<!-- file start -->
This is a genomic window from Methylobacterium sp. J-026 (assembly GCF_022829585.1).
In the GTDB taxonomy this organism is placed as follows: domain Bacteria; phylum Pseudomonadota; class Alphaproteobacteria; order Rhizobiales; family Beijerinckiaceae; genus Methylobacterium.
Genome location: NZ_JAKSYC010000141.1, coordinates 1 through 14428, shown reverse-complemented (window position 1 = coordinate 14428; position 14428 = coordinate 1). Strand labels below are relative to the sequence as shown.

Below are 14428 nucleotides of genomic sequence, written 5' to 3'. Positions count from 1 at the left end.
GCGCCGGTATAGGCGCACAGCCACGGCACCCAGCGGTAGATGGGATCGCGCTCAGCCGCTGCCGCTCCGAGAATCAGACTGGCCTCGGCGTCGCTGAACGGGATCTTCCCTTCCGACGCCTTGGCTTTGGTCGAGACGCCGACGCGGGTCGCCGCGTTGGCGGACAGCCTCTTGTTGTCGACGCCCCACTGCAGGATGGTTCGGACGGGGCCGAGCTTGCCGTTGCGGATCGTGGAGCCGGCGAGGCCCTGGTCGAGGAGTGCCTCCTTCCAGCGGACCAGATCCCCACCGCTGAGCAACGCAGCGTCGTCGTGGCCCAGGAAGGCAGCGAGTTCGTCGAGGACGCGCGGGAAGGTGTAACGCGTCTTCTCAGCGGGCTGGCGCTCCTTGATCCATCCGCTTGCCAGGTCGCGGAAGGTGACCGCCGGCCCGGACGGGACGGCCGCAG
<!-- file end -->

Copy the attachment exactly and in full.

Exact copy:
This is a genomic window from Methylobacterium sp. J-026 (assembly GCF_022829585.1).
In the GTDB taxonomy this organism is placed as follows: domain Bacteria; phylum Pseudomonadota; class Alphaproteobacteria; order Rhizobiales; family Beijerinckiaceae; genus Methylobacterium.
Genome location: NZ_JAKSYC010000141.1, coordinates 1 through 14428, shown reverse-complemented (window position 1 = coordinate 14428; position 14428 = coordinate 1). Strand labels below are relative to the sequence as shown.

Below are 14428 nucleotides of genomic sequence, written 5' to 3'. Positions count from 1 at the left end.
GCGCCGGTATAGGCGCACAGCCACGGCACCCAGCGGTAGATGGGATCGCGCTCAGCCGCTGCCGCTCCGAGAATCAGACTGGCCTCGGCGTCGCTGAACGGGATCTTCCCTTCCGACGCCTTGGCTTTGGTCGAGACGCCGACGCGGGTCGCCGCGTTGGCGGACAGCCTCTTGTTGTCGACGCCCCACTGCAGGATGGTTCGGACGGGGCCGAGCTTGCCGTTGCGGATCGTGGAGCCGGCGAGGCCCTGGTCGAGGAGTGCCTCCTTCCAGCGGACCAGATCCCCACCGCTGAGCAACGCAGCGTCGTCGTGGCCCAGGAAGGCAGCGAGTTCGTCGAGGACGCGCGGGAAGGTGTAACGCGTCTTCTCAGCGGGCTGGCGCTCCTTGATCCATCCGCTTGCCAGGTCGCGGAAGGTGACCGCCGGCCCGGACGGGACGGCCGCAG